discover south africa’s disruptive, inspiring black punk scene
'We are using our talents to send new messages as to how we feel. Pay attention to what the young people are doing,' says one Soweto local in the short documentary 'Black Black Metal.'
There's black metal, then there's black black metal. A new documentary titled after the latter genre — "the rarest fucking genre ever," as one kid quite reasonably claims in the eight-minute film — explores an experimental, inspiring music scene in the impoverished South African town of Soweto. "In South Africa, rock music is massive, but limited to almost exclusively white communities," the opening credits explain in Wim Steytler's Black Black Metal. "In Soweto, a microscopic punk and metal scene is emerging, demolishing some long-held cultural stereotypes. This is the new wave of South African rock music."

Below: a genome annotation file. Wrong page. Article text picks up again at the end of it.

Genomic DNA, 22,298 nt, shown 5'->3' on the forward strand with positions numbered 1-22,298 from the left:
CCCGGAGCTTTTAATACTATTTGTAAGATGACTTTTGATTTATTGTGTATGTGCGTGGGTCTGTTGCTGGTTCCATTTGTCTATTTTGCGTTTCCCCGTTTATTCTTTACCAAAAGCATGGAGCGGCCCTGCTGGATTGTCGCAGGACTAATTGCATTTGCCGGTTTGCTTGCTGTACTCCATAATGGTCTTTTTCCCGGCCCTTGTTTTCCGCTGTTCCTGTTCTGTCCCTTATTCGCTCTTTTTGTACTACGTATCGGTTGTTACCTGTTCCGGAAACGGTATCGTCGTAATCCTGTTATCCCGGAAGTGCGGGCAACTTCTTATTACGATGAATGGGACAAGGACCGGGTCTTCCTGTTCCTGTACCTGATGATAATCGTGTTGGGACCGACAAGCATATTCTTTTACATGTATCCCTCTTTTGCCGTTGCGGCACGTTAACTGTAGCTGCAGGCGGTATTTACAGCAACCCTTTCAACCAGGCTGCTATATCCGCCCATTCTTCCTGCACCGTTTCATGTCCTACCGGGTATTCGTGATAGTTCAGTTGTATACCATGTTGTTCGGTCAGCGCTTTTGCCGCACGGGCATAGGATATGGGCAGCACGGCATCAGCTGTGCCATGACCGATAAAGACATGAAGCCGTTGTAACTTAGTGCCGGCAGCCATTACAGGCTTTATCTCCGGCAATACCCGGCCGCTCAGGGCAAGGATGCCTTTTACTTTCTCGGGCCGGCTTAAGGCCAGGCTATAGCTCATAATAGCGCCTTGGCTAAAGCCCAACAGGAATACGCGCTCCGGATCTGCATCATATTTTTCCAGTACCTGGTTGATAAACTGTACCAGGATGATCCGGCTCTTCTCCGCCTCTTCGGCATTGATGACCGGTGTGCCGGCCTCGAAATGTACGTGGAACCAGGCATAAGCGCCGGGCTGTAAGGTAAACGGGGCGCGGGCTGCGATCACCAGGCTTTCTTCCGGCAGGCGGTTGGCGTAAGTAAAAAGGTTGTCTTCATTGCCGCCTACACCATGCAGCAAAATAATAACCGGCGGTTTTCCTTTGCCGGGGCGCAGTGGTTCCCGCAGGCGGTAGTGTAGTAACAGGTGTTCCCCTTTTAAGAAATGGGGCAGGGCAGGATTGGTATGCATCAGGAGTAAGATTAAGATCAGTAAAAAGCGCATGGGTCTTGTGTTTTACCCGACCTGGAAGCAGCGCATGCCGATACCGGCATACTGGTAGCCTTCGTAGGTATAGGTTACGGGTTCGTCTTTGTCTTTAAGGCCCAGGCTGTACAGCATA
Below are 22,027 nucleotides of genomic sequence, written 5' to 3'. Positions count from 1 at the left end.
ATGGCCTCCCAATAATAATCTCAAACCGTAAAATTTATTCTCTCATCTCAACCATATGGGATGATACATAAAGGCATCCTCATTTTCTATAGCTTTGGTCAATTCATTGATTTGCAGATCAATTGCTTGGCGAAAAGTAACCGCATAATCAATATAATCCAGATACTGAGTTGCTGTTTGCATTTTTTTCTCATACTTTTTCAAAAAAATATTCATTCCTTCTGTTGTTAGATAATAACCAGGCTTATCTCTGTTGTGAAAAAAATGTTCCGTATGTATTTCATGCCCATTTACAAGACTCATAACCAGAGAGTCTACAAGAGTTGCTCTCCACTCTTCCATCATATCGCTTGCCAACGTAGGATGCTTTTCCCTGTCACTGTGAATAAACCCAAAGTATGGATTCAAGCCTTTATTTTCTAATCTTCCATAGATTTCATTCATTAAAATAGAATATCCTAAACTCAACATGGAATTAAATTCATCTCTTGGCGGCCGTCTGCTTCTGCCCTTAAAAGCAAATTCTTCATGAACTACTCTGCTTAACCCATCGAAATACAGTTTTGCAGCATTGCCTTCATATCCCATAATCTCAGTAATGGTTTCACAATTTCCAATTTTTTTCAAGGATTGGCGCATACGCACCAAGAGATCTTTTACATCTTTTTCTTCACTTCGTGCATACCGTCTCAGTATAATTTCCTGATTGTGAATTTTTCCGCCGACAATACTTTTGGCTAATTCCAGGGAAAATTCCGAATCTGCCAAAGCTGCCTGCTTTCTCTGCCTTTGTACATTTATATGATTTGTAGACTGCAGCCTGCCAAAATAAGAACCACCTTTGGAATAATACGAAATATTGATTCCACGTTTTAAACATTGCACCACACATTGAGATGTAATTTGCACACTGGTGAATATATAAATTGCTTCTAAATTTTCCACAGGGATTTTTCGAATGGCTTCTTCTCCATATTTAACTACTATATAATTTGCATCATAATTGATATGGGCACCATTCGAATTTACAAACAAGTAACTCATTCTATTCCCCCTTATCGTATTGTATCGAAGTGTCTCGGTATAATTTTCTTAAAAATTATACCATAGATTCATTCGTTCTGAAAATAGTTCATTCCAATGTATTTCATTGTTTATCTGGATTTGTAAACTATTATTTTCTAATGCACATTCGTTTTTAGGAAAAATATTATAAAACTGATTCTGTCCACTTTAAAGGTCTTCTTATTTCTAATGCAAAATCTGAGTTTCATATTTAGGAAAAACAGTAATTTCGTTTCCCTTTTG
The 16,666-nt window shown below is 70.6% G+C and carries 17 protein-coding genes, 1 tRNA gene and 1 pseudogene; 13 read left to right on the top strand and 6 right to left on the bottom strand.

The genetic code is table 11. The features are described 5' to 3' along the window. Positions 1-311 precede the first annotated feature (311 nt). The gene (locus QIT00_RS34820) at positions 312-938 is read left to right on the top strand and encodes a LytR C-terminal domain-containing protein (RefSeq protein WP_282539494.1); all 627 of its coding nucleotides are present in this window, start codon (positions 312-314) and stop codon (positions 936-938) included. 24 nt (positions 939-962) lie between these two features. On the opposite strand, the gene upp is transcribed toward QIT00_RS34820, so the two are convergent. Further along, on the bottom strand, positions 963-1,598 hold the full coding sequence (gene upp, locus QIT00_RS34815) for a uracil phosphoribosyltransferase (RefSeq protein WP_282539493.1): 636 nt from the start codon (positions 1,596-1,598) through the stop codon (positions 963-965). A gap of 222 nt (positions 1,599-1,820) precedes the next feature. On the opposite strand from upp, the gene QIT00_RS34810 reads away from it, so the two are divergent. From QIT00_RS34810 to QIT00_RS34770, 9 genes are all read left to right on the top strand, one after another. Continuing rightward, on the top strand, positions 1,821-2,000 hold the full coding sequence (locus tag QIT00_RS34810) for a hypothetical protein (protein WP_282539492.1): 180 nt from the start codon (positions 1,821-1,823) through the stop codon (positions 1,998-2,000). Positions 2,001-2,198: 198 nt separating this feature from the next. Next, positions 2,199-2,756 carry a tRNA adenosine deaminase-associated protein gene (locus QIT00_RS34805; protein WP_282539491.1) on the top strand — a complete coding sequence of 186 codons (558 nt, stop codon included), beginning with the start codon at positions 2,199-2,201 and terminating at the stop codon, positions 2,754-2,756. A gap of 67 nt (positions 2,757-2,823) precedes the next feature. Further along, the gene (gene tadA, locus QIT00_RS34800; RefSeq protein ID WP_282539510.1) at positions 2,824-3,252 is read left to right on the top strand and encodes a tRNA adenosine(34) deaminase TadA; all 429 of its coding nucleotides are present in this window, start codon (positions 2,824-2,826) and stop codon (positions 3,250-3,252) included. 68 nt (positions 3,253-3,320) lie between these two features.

Some of the scene's characteristics are unique to the dusty Johannesburg town, which borders the city's mining belt. But most are more universal — small venues, wild crowds, not giving a fuck, giving too many fucks. The Jburg locals' rebellion, passion, and distaste for more mainstream genres will look familiar to punk fans from even the largest cities, as will the artists cited as inspirations. "Misfits. Beatles. Led Zeppelin. The Ramones. Black Sabbath, the Ramones." One interviewee, though, claims to listen to German-language Nazi bands. ("Imagine!") As one girl urges near the end, "We are using our talents to send new messages as to how we feel. Pay attention to what the young people are doing. Listen, and look. That's how you see the condition of where we are and where we're going."
Text Hannah Ongley
Image via Vimeo